|Woody Allen in "Annie Hall", 1977|
Last night I watched "The Landlord" starring Beau Bridges, Lee Grant, Diana Sands and Pearl Bailey; with Louis Gosset and Robert Klein rounding out an excellent cast as well. This hilarious racial satire was also the amazing Hal Ashby's 1970 directorial debut and was produced by prolific director Norman Jewison. The story, based on the novel by Kristin Hunter, follows a naive and privileged young man named Elgar Winthrop Julius Enders (brilliantly underplayed by Bridges) who leaves his family's cushy suburban enclave to buy a building in Park Slope, Brooklyn. This is most definitely NOT the gentrified Park Slope of today and Elgar's initial plan to evict the black tenants from his building falls apart when he begins to become attached to the various characters and their lifestyles.
While Hal Ashby is perhaps best known for directing "Shampoo", "Harold and Maude" and "Coming Home", I am a huge fan of his 1979 film "Being There" with Peter Sellers and many of the elements that are characteristic of his visual style, pacing and editing can be seen in "The Landlord". The film is way ahead of its time in terms of the unflinching portrayal of bigotry, snapshots of urban African-American culture of the early '70's and on-screen inter-racial romance. The culture clashes between Elgar and his domineering mother (played by Lee Grant) over race are hysterical, poignant and revealing; especially when they come face to face with the black residents of Park Slope.
So let me cut to the chase as I figure some of you who have bothered to read this far are wondering why I have a photo of Woody Allen when I'm talking about Hal Ashby. The reason I decided to blog about this film is because of one particular scene that stood out to me as emblematic of Ashby's skill as a film editor (he won an Oscar for editing "In the Heat of the Night") and made me suspect Woody Allen may have, shall we say, been quite inspired by it during "Annie Hall".
By the 2nd act of "The Landlord", Elgar has begun to loose patience with his parent's quaint racist attitudes and he angrily confronts his mother's prejudice by confiding to her that he's been seeing a black woman. Ashby cuts in close on Lee Grant's horrified expression and for a brief moment, it cuts to a scene of a tribe of African women in traditional costume dancing and singing in native tongue. The whole sequence lasts maybe 15 seconds but to me it was absolutely hysterical; and a brilliant way to use film and humor to illustrate how prejudice can distort thinking and perception.
For me Woody Allen's 1977 film "Annie Hall" is one of the funniest movies ever and in the same way Ashby uses humor to explore black/white relations, Allen uses it to examine his own cultural identity as a Jew who's more of an atheist constantly struggling to understand his own identity and place in the world. Like "The Landlord" one of the main sources used to examine anti-Semitism is a wealthy WASP family.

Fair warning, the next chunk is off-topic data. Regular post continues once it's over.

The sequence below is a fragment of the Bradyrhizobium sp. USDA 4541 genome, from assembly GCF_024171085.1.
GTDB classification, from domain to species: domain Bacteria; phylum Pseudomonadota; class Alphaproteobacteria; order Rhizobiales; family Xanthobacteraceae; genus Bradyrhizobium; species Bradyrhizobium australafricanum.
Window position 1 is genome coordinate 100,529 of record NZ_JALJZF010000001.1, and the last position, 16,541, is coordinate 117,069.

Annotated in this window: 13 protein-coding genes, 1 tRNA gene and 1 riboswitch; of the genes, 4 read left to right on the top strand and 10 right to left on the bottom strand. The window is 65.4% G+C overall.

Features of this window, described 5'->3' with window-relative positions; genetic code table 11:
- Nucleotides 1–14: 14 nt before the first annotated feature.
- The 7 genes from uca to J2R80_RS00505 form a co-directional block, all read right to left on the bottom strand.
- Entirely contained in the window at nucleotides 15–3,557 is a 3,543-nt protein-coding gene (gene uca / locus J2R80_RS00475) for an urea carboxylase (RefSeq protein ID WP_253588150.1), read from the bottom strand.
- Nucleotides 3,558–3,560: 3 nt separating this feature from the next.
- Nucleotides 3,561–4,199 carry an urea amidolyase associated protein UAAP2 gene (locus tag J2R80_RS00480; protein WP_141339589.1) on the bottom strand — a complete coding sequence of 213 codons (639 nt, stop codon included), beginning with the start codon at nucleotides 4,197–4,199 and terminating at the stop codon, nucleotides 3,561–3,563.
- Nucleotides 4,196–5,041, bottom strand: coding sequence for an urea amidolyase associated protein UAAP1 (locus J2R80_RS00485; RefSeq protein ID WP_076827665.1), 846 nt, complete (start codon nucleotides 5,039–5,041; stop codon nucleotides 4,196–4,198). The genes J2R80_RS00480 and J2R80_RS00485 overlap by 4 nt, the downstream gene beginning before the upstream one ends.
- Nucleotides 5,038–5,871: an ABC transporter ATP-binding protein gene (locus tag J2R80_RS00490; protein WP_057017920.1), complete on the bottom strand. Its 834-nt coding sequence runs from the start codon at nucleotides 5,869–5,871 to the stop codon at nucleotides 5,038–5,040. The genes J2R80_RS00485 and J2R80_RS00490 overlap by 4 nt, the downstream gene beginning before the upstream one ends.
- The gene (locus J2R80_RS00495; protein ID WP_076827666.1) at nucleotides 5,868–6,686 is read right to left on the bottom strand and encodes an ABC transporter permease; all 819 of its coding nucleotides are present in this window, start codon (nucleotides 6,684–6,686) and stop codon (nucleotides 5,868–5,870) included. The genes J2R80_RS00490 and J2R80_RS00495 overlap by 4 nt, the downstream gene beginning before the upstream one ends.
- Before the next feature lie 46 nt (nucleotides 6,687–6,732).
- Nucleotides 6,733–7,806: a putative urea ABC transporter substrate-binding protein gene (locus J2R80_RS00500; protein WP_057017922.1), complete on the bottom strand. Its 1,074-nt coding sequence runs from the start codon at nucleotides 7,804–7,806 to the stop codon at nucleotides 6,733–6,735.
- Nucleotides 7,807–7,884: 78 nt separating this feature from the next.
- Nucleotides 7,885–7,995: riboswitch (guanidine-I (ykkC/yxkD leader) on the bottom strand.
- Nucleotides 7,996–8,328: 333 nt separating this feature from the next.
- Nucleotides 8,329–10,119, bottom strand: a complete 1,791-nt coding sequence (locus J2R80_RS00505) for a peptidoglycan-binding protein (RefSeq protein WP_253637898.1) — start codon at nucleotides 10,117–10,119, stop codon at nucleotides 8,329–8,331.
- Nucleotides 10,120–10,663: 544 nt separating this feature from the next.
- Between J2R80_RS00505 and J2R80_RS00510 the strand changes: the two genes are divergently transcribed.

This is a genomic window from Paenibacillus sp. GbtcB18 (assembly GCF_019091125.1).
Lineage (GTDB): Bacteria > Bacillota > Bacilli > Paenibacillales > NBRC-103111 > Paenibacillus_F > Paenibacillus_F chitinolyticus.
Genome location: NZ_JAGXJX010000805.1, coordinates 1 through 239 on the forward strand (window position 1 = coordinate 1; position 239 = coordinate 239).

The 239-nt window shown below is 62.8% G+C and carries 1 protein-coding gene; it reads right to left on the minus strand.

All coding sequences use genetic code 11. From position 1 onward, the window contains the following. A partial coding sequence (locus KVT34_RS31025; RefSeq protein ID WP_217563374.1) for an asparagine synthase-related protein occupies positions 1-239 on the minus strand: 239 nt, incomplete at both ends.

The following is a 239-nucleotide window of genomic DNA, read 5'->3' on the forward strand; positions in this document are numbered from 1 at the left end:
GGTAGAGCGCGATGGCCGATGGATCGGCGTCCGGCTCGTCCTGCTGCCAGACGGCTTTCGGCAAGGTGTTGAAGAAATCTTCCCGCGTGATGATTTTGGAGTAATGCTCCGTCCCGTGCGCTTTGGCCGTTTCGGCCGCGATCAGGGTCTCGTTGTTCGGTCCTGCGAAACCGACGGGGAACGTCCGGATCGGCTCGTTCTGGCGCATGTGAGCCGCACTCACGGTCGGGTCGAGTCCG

My absolute favorite scene in Annie Hall is when Woody Allen's Alvie Singer drives up to Connecticut with Diane Keaton/Annie Hall to meet her family for the first time. During dinner it becomes clear that Alvie is painfully self-conscious and that the Hall family are politely shocked that their daughter is dating a Jewish man. During the meal, Hall's grandmother doesn't say anything; she just stares at Alvie Singer with a nasty expression. At one point, Alvie glances at Grannie and dips his spoon into his soup; for a micro-second, Woody Allen suddenly appears dressed as a Hasidic Jew complete with the beard and hat as he sips the soup then it cuts back to Grannie glaring at him.
For me part of what makes "Annie Hall" a brilliant film, is Allen's choice to consistently break the 4th Wall and not only narrate the story directly to the audience, but also at times literally step outside scenes his character is in to talk about what's happening. In fact he confides his observations to the audience and calls grandmother Hall a "classic Jew-hater" then uses a split-screen flashback to compare and contrast family meals at his own house in New York as a child as his stereotypical Jewish mother argues back and forth with the relatives at the table as she cuts the father's food for him.
So I'm not accusing Allen of ripping off Ashby or anything. My sense as I thought about the two scenes and their similarities was that Allen was clearly inspired by the scene with Lee Grant in Hal Ashby's "The Landlord" and decided to employ the cut in his own script/film. To me that reflects the power of cinema, to both inspire and teach. And hopefully in the process, broaden our perspective by teaching us that it's okay for all of us to look at ourselves through a different lens and find the ability to laugh; even when the subject is as painful and uncomfortable as the racial and religious prejudice that's interwoven into the thread of American society.
Perhaps we have to embrace that before we can overcome it, what better tool for such a noble purpose than art?